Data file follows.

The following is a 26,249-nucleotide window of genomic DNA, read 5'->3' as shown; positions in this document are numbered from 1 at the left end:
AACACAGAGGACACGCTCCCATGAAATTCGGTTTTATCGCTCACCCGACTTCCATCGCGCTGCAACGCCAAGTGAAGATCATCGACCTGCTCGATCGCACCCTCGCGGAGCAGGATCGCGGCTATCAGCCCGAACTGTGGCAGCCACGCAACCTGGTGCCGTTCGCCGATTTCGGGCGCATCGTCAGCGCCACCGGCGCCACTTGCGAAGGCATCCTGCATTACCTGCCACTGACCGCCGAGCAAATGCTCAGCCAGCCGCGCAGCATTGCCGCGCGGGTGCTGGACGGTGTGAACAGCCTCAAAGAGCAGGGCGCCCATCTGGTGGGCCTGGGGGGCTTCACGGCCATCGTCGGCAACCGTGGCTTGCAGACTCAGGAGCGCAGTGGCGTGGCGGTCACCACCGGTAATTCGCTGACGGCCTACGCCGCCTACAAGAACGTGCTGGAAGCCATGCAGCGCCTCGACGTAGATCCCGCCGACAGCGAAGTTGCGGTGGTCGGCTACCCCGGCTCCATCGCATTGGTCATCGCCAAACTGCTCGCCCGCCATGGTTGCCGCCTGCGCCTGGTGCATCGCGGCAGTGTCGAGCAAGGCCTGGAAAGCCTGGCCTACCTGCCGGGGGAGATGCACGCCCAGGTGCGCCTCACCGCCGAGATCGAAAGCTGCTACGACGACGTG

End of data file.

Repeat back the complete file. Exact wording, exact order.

The following is a 26,249-nucleotide window of genomic DNA, read 5'->3' as shown; positions in this document are numbered from 1 at the left end:
AACACAGAGGACACGCTCCCATGAAATTCGGTTTTATCGCTCACCCGACTTCCATCGCGCTGCAACGCCAAGTGAAGATCATCGACCTGCTCGATCGCACCCTCGCGGAGCAGGATCGCGGCTATCAGCCCGAACTGTGGCAGCCACGCAACCTGGTGCCGTTCGCCGATTTCGGGCGCATCGTCAGCGCCACCGGCGCCACTTGCGAAGGCATCCTGCATTACCTGCCACTGACCGCCGAGCAAATGCTCAGCCAGCCGCGCAGCATTGCCGCGCGGGTGCTGGACGGTGTGAACAGCCTCAAAGAGCAGGGCGCCCATCTGGTGGGCCTGGGGGGCTTCACGGCCATCGTCGGCAACCGTGGCTTGCAGACTCAGGAGCGCAGTGGCGTGGCGGTCACCACCGGTAATTCGCTGACGGCCTACGCCGCCTACAAGAACGTGCTGGAAGCCATGCAGCGCCTCGACGTAGATCCCGCCGACAGCGAAGTTGCGGTGGTCGGCTACCCCGGCTCCATCGCATTGGTCATCGCCAAACTGCTCGCCCGCCATGGTTGCCGCCTGCGCCTGGTGCATCGCGGCAGTGTCGAGCAAGGCCTGGAAAGCCTGGCCTACCTGCCGGGGGAGATGCACGCCCAGGTGCGCCTCACCGCCGAGATCGAAAGCTGCTACGACGACGTG